Social Exchange Theory is a popular sociological concept that explains the dynamics of social relationships. It suggests that social behavior and interactions are based on the give-and-take principle, which involves a cost-benefit analysis of every social interaction. The theory is widely used in various fields such as psychology, economics, and political science.

The founder of Social Exchange Theory is George Homans, an American sociologist who lived from 1910 to 1989. Homans was born in Boston, Massachusetts and completed his education at Harvard University. He was a prominent figure in the field of sociology and made significant contributions to the development of Social Exchange Theory.

Homans’ research focused on understanding how individuals interact with each other and how these interactions affect their behavior and attitudes towards each other. He believed that social behavior was not random but rather based on a rational decision-making process that involved weighing costs and benefits.

Homans’ work on Social Exchange Theory was heavily influenced by the ideas of behavioral psychology and economics. He believed that human behavior could be explained by principles similar to those used in economic analysis.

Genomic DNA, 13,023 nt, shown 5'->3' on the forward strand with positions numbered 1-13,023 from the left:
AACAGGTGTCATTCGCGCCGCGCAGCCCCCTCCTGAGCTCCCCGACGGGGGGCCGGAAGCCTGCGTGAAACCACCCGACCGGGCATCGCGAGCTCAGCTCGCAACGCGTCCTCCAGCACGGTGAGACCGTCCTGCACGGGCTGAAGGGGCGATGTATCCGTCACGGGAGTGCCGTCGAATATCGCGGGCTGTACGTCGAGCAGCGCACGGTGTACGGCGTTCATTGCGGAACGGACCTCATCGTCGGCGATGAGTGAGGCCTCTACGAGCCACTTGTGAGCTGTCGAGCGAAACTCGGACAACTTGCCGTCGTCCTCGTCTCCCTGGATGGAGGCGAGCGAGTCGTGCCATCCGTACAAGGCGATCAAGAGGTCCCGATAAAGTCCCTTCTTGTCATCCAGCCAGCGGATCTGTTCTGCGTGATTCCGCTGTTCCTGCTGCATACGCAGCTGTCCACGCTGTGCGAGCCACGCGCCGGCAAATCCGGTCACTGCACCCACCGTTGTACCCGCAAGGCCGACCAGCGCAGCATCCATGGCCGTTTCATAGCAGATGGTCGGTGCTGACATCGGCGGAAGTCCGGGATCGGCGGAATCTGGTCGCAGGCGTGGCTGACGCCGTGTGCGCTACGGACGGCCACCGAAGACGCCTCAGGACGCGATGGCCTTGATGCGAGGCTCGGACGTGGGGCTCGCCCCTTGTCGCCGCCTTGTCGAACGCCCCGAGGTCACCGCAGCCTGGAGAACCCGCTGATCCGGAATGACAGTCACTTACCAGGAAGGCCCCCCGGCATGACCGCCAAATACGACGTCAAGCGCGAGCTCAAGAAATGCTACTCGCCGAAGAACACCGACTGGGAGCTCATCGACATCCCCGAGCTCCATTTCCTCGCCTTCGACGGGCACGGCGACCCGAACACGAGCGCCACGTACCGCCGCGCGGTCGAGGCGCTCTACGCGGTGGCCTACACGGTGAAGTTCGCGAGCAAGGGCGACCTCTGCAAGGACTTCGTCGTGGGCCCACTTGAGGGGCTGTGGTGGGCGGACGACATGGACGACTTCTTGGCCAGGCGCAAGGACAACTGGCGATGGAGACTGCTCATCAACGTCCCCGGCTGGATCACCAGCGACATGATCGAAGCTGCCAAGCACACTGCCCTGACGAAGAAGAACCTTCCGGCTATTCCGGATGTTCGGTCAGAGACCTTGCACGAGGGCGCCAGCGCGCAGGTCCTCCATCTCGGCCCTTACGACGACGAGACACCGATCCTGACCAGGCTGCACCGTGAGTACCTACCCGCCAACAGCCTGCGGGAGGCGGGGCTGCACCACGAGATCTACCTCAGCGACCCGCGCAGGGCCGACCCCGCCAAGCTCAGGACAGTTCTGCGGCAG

One of Homans’ key contributions to Social Exchange Theory was his emphasis on reciprocity as a fundamental element of social exchange. He argued that individuals were more likely to engage in social interactions when they received some form of reward or benefit in return.

Homans also proposed the concept of “positive reinforcement” as a way to explain how social norms are established within groups. This idea suggests that individuals are more likely to conform to group norms when they receive positive feedback or rewards for doing so.

In conclusion, George Homans is widely recognized as the founder of Social Exchange Theory. His work has had a significant impact on our understanding of human behavior and interpersonal relationships. The theory continues to be studied and applied across various fields today as it provides valuable insights into how we interact with each other.